We are ALL equal. It’s time to understand and appreciate women migrant workers
There are currently 11.6 million documented migrant workers residing in South-East Asia and the Pacific subregion and nearly half of them are women. Many of those women migrant workers are working in domestic work, entertainment, seafood processing, electronics manufacturing, and garment manufacturing, among other sectors. For instance, in Thailand, there are approximately 3.9 million migrant workers from Cambodia, the Lao People’s Democratic Republic, Myanmar and Viet Nam, who are playing a key role in the Thai society.
Despite their crucial contributions to the economies and societies of both origin countries and Thailand, migrant workers, especially women, frequently experience negative attitudes, discrimination, exploitation, and sometimes violence during the migration process. These challenges are rooted in gender inequality and reflect myth around migrant workers, especially women migrant workers.
According to a UN study conducted in Malaysia, Japan, Singapore and Thailand, the public support for migrants is largely driven by the personal relationships that people have with migrant workers, rather than the demographic characteristics of migrant workers.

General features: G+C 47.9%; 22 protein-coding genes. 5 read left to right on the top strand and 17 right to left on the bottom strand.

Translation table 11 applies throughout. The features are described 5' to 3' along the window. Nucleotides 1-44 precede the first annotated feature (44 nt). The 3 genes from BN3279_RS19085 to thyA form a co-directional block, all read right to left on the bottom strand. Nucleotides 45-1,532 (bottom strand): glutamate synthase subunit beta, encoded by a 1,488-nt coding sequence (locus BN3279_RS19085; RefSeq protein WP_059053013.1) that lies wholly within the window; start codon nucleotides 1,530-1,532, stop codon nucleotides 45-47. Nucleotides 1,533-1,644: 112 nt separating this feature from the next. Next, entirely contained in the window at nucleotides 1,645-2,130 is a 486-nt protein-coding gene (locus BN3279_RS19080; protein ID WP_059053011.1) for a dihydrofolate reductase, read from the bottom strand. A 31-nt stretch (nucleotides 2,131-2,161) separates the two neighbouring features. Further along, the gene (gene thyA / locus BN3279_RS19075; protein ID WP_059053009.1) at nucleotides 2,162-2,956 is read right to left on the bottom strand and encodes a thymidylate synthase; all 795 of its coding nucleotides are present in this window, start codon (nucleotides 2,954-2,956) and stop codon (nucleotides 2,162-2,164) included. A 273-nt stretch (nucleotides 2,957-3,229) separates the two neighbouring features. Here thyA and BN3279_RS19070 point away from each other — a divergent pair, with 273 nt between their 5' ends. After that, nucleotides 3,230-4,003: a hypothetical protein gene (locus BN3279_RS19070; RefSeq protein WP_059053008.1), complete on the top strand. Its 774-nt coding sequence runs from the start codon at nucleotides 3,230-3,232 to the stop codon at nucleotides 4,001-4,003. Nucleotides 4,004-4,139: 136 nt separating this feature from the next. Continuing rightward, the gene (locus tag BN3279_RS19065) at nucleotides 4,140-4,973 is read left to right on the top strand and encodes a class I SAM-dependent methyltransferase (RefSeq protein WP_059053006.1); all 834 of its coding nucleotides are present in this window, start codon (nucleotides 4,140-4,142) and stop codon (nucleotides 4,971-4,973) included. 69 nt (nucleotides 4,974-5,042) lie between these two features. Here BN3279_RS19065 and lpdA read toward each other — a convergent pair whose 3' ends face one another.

The negative attitudes towards women migrant workers can be eliminated by social inclusion, interaction with migrant workers, and engagement with migrant communities.
It's time to understand and appreciate and women migrant workers. We are all equal.
Attitudes that women’s work is of lower value than men’s work, unfortunately, are prevalent. They place women migrant workers in social positions of inferiority, resulting in pay at rates often below what workers in other sectors receive. This is especially true for those in the informal economy, such as in domestic work. With limited social protections, including limited access to services when violence happens, women migrant workers can face higher risks of exploitation and gender-based violence. Furthermore, some domestic workers face the restriction of movement imposed by their employers, resulting in isolation and restricted ability to seek help when it is needed. Though illegal, some employers terminate their jobs if they are pregnant.